ANN ARBOR, Mich., June 29 (UPI) — About 400,000 Americans have surgery for an anterior cruciate ligament injury each year, but about 8 percent of the operations fail, U.S. researchers say.
Dr. Ed Wojtys, director of the MedSport sports medicine clinic at the University of Michigan Health System, says primary anterior cruciate ligament reconstruction surgeries involve the replacement of the injured ligament with an autograft from the patient’s body, such as a tendon of the kneecap or hamstring. However, he says, revisions are more complicated, less successful and require a longer rehabilitation period than the original surgery.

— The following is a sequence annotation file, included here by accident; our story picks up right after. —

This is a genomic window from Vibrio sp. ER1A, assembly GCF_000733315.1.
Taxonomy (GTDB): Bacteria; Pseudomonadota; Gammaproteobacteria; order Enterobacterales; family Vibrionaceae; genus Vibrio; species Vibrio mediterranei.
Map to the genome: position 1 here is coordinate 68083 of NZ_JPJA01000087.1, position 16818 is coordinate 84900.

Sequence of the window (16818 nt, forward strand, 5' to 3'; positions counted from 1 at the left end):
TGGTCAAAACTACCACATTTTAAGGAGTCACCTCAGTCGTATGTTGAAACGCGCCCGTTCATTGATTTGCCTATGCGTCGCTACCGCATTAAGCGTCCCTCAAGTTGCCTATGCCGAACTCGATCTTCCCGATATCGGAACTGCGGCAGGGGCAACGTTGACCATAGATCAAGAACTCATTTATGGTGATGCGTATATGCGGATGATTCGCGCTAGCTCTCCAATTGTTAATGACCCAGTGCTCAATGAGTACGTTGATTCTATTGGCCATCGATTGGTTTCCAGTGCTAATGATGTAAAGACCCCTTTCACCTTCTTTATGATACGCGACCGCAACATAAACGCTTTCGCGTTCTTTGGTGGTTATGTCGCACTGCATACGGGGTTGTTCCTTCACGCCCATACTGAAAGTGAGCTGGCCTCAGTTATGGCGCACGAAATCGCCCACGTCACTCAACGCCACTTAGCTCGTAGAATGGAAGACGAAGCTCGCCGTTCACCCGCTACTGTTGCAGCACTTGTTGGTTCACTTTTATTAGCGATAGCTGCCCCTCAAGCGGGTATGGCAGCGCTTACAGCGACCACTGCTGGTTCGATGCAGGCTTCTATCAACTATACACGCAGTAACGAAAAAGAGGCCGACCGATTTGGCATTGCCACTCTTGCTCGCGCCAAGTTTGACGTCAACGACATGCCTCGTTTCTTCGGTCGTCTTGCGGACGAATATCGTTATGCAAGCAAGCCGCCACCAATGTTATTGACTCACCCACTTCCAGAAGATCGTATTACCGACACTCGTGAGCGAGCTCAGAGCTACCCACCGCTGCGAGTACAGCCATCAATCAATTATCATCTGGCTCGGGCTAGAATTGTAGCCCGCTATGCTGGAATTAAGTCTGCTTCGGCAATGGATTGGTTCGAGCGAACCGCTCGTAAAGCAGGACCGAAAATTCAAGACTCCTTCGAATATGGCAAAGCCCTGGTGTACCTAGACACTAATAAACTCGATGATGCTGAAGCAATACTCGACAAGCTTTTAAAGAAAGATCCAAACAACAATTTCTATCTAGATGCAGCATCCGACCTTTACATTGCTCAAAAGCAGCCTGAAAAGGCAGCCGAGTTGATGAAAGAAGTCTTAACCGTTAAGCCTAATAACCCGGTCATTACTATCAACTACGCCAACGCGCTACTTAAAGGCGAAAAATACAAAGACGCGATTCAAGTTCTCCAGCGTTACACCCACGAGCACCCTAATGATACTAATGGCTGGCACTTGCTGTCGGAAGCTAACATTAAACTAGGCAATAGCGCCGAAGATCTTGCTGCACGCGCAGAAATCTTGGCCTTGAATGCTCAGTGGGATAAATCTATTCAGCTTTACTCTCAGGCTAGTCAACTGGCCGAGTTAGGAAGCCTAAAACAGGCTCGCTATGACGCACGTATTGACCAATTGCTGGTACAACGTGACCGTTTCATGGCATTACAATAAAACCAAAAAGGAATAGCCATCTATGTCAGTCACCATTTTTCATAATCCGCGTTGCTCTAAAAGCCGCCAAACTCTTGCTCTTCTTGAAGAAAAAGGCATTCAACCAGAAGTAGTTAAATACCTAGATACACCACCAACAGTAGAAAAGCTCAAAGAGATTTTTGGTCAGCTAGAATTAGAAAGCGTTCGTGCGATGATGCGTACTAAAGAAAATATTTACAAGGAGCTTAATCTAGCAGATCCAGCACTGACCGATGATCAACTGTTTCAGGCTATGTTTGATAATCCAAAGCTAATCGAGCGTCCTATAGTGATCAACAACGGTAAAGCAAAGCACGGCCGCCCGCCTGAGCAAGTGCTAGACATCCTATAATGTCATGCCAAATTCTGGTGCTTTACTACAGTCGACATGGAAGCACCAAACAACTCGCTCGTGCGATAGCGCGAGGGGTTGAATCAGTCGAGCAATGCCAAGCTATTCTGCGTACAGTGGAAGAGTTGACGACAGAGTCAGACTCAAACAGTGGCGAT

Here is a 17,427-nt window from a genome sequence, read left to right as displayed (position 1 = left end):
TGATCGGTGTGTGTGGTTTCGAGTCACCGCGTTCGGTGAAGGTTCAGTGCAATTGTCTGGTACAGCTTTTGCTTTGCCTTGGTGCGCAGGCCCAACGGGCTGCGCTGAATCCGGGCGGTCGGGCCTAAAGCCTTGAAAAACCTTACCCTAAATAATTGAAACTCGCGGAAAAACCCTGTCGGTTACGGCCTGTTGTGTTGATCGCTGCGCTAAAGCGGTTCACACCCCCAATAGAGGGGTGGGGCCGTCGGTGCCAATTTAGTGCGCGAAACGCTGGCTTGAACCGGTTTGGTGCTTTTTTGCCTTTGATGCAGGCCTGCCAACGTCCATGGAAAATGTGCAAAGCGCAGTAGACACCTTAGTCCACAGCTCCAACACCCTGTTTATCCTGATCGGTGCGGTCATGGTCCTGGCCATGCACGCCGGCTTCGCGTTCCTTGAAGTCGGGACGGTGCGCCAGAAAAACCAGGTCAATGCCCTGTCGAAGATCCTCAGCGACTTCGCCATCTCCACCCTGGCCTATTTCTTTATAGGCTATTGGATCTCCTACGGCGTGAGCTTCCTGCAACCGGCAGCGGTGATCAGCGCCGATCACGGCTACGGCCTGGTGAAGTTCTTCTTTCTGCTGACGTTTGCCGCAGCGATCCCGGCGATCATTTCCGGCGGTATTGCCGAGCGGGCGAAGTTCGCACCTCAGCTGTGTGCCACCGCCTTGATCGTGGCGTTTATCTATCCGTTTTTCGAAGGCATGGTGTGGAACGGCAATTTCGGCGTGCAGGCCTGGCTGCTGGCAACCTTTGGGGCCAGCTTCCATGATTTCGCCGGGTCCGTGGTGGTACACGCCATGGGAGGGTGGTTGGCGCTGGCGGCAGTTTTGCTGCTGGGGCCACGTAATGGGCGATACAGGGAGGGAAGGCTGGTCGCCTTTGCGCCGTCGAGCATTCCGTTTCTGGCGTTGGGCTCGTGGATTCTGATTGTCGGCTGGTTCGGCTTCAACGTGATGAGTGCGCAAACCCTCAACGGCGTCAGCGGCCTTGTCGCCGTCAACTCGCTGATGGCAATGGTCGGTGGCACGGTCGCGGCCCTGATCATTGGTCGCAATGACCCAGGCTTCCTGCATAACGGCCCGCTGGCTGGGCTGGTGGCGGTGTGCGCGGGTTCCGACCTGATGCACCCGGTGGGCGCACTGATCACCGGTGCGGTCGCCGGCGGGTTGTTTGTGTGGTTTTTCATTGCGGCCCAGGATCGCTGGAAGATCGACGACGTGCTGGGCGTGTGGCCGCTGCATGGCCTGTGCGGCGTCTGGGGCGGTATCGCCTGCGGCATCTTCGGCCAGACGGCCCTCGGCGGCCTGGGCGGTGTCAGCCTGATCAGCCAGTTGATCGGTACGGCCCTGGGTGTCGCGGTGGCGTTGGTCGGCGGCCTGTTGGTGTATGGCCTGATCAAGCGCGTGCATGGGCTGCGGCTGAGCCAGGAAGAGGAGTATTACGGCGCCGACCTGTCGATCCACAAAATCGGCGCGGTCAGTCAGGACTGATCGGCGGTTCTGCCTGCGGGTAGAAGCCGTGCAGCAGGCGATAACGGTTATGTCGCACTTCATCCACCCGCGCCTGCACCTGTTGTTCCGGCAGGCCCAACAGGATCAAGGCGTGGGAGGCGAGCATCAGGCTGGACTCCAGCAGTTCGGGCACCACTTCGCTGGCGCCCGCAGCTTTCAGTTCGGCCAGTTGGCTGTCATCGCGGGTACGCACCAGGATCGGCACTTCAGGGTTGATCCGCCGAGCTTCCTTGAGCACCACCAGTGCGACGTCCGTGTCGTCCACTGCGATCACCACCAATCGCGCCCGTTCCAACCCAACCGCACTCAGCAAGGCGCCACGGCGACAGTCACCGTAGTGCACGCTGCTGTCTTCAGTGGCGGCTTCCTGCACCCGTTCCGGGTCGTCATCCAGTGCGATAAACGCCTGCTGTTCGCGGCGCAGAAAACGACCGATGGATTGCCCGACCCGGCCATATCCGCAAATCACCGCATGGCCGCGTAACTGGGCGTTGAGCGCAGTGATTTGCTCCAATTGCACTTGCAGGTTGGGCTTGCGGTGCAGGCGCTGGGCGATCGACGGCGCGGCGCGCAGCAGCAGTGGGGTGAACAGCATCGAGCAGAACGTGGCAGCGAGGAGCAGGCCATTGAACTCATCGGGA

“Why those ligaments fail is subject to a lot of debate but probably has something to do with the techniques used the first time, and then the fact that so many (patients) go back to the sports that originally caused the problem,” Wojtys said in a statement.
To reduce the chance of a ligament repair failure, Dr. Jon Sekiya, also of the University of Michigan, advises patients talk to surgeons and other clinical staff involved in their case about their experience with the procedure.
“Surgical staff and therapists are well versed to take care of all the problems they may encounter,” Sekiya said. “Patients can simply ask their surgeon if they are comfortable doing the procedure — they will likely get an honest answer.”
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